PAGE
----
At Full Chat: Spring 2000

By Harry Newton

At the Louis Vuitton Classic in New York a couple years ago, a Jaguar XK120 C-Type was one of the 50 diverse world-class vehicles exhibited. The C Jag has been one of my personal favorites ever since the early 1950s, when I first saw Gordon MacKenzie competing, appropriately attired in his clan’s tartan kilts. In those days before rollbars and Nomex, sports car racers were allowed considerable latitude when it came to safety equipment and personal livery.

The Jaguar shown at Rockefeller Plaza was the very car that had been driven to overall victory at Le Mans in 1953 by Duncan Hamilton and Tony Rolt, both of whom were instantly elevated to a status that combined the best qualities of Robin Hood, Dragon-slayer, and Archbishop. Some 45 years after its most famous win, Hamilton’s Jaguar remains in the family, now owned by Hamilton’s son, Adrian, a definite chip off the old block.

Duncan Hamilton is gone now, to the great road racing circuit in the sky. His son, Adrian, has continued the family business as a purveyor of thoroughbred cars to an international clientele. And, like his father, Adrian has considerable style. Following the 1998 Monterey Historics festivities, a copy of Touch Wood!, Duncan’s autobiography, arrived in the mail. I read it in a short two days.

Not merely a chronicle of one man’s automotive addiction, Touch Wood! provides an introspective cross-section of the lifestyle of the comfortably well-off in the years preceding, during, and after WWII. Born in Ireland and raised in the shadow of England’s famous Brooklands racing facility, Duncan Hamilton was the prototypical gentleman sportsman. Adventure is where one finds it, and for Duncan Hamilton, that meant motorsports. It should be noted, though, that he also made his mark as an aviator, skier, and yachtsman, at one point keeping his black-hulled 120’ ketch in the Mediterranean.

Four years after his first competition, at Prescott Hill in 1946 at the wheel of the ex-Sir Malcolm Campbell R-Type MG, Duncan raced a Nash-powered works Healey at Le Mans, where he and Tony Rolt finished a most creditable fourth overall. He again drove for Donald Healey the following year and would compete in that most famous of endurance races seven more times before hanging up his helmet and goggles in 1959.

During his first four years as a racer, Hamilton had graduated from the MG to a series of potent pre-war cars, including a Bugatti 35B and a Maserati 6CM of his own. In addition to driving privately owned cars, he raced for several works teams, including Healey, HWM, and Jaguar, for whom he first raced at Le Mans in 1952. Touch Wood! is filled with vignettes describing the former Royal Navy aviation officer’s enthusiastic participation in the social aspects of motor racing, just as was the case with on-track competition. In fact, much of Touch Wood! is devoted to anecdotes of escapades involving drivers and crews in the pubs and hotels of Europe—at Zandvoort, Berne (the Swiss GP was still in business at that time), the Nurburgring, and Goodwood, to name just a few venues.

And, while mortality was obviously on Hamilton’s mind when he wrote his memoirs, he managed to put danger into an acceptable perspective. For example, when writing about the 1950 Swiss GP, where the great Achille Varzi and a lesser-known driver, Kautz, lost their lives, he went on to report that his friend George Abecassis “failed to finish. A telegraph pole got in his way and removed the back of the Alfa and one of its wheels.”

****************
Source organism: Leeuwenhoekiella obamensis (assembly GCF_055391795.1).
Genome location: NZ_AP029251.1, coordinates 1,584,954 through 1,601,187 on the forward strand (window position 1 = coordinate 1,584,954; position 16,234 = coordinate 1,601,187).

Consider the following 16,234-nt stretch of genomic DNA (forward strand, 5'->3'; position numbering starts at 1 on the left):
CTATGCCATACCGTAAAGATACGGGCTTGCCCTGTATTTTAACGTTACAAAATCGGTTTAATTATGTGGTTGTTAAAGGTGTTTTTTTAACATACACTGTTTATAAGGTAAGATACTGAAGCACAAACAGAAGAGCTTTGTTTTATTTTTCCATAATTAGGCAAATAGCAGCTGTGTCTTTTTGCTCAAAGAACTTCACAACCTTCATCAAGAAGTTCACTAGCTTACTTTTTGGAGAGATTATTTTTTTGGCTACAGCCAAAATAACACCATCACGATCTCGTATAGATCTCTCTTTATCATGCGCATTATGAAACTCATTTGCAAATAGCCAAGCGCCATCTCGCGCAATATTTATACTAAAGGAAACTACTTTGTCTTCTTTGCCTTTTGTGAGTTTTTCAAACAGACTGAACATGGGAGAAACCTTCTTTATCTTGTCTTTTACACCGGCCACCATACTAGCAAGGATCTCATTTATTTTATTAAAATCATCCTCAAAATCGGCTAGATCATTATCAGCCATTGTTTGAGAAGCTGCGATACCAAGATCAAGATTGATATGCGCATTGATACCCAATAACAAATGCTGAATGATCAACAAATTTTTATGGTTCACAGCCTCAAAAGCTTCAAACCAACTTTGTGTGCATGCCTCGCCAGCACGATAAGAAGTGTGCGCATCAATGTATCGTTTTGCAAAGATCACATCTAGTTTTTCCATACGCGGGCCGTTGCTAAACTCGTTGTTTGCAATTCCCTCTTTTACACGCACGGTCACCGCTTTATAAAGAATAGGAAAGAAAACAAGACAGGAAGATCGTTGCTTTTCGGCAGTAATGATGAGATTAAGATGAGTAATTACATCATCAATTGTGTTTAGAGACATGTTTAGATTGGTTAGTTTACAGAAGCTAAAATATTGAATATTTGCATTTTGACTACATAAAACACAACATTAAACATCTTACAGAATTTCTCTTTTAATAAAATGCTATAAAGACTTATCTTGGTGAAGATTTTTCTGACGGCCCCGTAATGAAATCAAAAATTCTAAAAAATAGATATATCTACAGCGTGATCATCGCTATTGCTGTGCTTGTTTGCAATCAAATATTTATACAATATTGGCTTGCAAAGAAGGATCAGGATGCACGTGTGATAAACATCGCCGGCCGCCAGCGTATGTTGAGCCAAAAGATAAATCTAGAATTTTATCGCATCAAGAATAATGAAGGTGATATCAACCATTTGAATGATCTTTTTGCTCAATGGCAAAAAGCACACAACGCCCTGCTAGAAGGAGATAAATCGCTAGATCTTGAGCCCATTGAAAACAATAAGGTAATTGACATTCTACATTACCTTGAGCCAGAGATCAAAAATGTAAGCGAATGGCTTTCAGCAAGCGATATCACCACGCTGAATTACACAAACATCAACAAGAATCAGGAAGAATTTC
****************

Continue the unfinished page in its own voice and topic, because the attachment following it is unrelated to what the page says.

One gets the impression that Hamilton viewed racing as an activity something akin to foxhunting or golf, an excuse for persons with similar tastes (and resources) to have a jolly good time, with the results merely a means to keep score. When he finished third overall at Silverstone in 1951, at the wheel of his just-purchased XK120, Duncan rationalizes that the two cars that beat him to the checkered flag both were factory-prepared XKs, piloted by Stirling Moss and motorcycle racer Charlie Dodson. He seems to have enjoyed other drivers’ good performances as much as he did his own, and his admiration of the vehicles and his knowledge of their provenances bordered on encyclopedic. Even when injured, sometimes quite severely, there was no self-pity; such was part of the price one paid for the privilege of competing in so fine a sport.

Though best known for his fine drives in C- and D-Type Jaguars, Duncan Hamilton actually was what today might be called an equal opportunity racer. Cooper, Maserati, Ferrari, Talbot-Lago, and E.R.A. were all marques associated with the Duncan Hamilton style. It came as something of a surprise to learn that the well-traveled international driver raced only once in the U.S., in a Jaguar at Sebring in 1956. Brake failure ended the day for Duncan and co-driver Ivor Bueb, but still his anecdotes about revelry in New York and Miami watering holes make it clear that he didn’t consider it a wasted trip.

The deaths of Peter Collins, Stuart Lewis-Evans, and Peter Whitehead in the latter half of 1958 weighed heavily on Duncan Hamilton. When Mike Hawthorne was killed in a road accident that December, Hamilton came to the realization that the time had come to call it quits. Even retirement from racing was cause for yet another party; this one was held at the Royal Thames Yacht Club and was attended by many of the friends made during his years of competition driving. We can presume that yacht racing was pursued with the same dedication and bon homme.

More than a chronology of a man’s life, Touch Wood! is a celebration of his pursuit of a career in motorsports. It might be said that Duncan Hamilton’s motto could have been taken from one of Frank Sinatra’s best-known songs: “I Did it My Way.”

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